A new discovery by York University researchers provides a better understanding of mosquito reproduction, which could lead to new approaches in methods to control disease-spreading mosquito populations.
The research, led by Faculty of Science PhD candidate Andrea Durant and Associate Professor Andrew Donini, was published in the Proceedings of the National Academy of Sciences USA (PNAS) and sought to examine and understand the role an ammonia channel (Aedes aegypti Ammonium Transporter protein 1, AeAmt1) plays during digestions of a protein-rich blood meal in mosquitoes that spread disease, such as Dengue fever and Zika virus.
Ammonia is toxic to animals, but animals produce ammonia when they digest proteins and ammonia channels present in the cells of animals work to remove the toxic ammonia. These channels are found in all domains of life (plants, bacteria, animals) and in animals, these channels are usually present in organs involved in digestion and excretion.
“We expected to find high AeAmt1 expression in digestive and excretory organs, important sites for protein digestion, and ammonia excretion,” said Durant. “To our surprise, we found AeAmt1 most highly present in an organ called spermatheca in female mosquitoes (and many other species of insects).”
The spermathecae are organs where sperm is stored within the female mosquito after mating with a male mosquito and before egg fertilization. This finding led Durant to examine the male mosquitoes, where it was discovered that AeAmt1 is found within the sperm, specifically. Further studies demonstrated that AeAmt1 is essential for sperm survival and male fertility in these mosquitoes.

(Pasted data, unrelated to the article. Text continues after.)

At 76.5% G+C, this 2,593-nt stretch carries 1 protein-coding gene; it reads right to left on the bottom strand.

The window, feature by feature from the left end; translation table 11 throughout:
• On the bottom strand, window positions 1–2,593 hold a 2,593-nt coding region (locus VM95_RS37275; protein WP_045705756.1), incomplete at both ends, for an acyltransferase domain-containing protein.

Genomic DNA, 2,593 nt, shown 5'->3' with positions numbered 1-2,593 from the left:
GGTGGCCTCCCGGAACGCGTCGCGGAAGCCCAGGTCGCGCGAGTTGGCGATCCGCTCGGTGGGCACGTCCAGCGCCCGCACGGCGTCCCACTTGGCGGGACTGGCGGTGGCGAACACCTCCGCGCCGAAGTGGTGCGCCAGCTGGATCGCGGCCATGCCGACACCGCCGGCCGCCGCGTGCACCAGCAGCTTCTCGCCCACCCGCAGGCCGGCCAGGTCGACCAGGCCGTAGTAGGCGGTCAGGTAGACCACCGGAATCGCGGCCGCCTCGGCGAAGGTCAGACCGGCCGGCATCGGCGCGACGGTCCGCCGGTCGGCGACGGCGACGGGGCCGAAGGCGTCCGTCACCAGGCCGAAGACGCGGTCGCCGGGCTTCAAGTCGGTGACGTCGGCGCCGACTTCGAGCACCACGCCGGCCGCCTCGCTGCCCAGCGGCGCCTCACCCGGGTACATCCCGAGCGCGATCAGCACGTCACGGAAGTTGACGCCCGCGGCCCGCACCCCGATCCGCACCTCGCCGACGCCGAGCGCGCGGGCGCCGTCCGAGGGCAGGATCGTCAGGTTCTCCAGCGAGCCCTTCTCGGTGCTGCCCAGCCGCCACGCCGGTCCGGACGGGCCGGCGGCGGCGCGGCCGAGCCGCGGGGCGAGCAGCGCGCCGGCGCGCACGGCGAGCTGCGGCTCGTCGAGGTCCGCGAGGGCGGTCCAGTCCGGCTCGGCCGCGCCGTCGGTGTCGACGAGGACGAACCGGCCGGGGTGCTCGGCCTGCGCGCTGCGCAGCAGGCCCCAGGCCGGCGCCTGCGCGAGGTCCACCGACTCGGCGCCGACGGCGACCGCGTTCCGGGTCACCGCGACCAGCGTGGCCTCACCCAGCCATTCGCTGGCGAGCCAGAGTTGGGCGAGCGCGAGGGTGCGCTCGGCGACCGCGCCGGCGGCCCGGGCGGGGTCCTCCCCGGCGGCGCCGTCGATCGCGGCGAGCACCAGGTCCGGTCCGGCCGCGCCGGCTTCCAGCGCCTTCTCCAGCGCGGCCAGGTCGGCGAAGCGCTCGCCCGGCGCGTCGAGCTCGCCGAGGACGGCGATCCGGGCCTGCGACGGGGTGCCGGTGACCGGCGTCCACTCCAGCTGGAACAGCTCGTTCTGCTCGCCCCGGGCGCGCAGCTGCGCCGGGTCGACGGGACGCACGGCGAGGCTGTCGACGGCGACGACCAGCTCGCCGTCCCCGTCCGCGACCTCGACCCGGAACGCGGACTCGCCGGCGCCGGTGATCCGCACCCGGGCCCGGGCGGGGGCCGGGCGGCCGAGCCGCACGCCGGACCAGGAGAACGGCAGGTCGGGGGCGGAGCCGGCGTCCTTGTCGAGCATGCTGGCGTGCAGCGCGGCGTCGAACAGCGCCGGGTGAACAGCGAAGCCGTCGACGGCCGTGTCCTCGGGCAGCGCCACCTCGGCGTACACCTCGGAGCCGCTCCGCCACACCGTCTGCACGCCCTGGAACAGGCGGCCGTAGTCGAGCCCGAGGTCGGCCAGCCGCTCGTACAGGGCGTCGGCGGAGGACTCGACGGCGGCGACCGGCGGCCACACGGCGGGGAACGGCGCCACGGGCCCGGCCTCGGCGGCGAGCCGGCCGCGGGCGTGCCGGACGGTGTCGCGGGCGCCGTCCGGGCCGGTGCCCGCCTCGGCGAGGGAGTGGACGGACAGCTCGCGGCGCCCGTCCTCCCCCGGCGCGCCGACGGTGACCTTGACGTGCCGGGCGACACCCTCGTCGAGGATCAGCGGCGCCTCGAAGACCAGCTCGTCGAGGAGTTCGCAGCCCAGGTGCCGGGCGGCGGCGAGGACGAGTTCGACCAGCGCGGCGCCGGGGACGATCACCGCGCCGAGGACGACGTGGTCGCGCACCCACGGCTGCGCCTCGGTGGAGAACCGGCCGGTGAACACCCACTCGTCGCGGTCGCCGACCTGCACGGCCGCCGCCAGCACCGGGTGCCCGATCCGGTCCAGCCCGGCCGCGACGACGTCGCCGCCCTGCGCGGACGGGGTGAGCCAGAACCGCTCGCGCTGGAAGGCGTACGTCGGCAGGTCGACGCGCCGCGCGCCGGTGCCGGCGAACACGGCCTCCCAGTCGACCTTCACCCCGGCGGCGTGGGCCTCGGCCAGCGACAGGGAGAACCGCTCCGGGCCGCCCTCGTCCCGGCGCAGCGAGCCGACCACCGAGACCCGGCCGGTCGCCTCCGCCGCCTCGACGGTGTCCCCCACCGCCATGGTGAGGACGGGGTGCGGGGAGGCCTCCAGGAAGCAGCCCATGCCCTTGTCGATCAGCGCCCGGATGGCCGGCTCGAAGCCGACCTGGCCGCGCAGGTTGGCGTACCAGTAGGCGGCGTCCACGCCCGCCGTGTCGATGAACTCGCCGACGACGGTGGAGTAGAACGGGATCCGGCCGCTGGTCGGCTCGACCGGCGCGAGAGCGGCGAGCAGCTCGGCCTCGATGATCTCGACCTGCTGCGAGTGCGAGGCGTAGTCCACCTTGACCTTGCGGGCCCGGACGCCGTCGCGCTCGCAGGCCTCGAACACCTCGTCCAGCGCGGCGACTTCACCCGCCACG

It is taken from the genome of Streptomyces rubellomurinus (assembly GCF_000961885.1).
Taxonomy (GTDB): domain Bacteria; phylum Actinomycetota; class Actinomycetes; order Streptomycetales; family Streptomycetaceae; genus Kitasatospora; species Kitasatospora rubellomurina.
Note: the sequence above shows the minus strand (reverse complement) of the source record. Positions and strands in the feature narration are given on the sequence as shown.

“We show that sperm of disease-vectoring mosquitoes have an ammonia channel which is important for sperm survival and the ability of sperm to fertilize eggs, which may be a feature that could be exploited for mosquito control,” said Durant. “Since sperm have a high metabolic activity, the need to rid themselves of toxic ammonia that they produce may be a general feature in sperm of all animals, and not just mosquitoes.”
This is the first time that an ammonia channel has been shown in sperm, and this channel is present throughout all stages of sperm development which may be a general feature in animals. The ammonia channel in sperm is required to keep sperm alive and able to fertilize eggs.
“Decreasing the amount of ammonia channels in the sperm of these mosquitoes reduces male sperm count, resulting in reduced fertility,” said Donini. “This may also be a common feature in sperm of other animals.”
With this knowledge, say Durant and Donini, AeAmt1 may be exploited to control populations of these disease-spreading mosquitoes.
The study “Ammonium transporter expression in sperm of the disease vector Aedes aegypti mosquito influences male fertility” was published Nov. 9.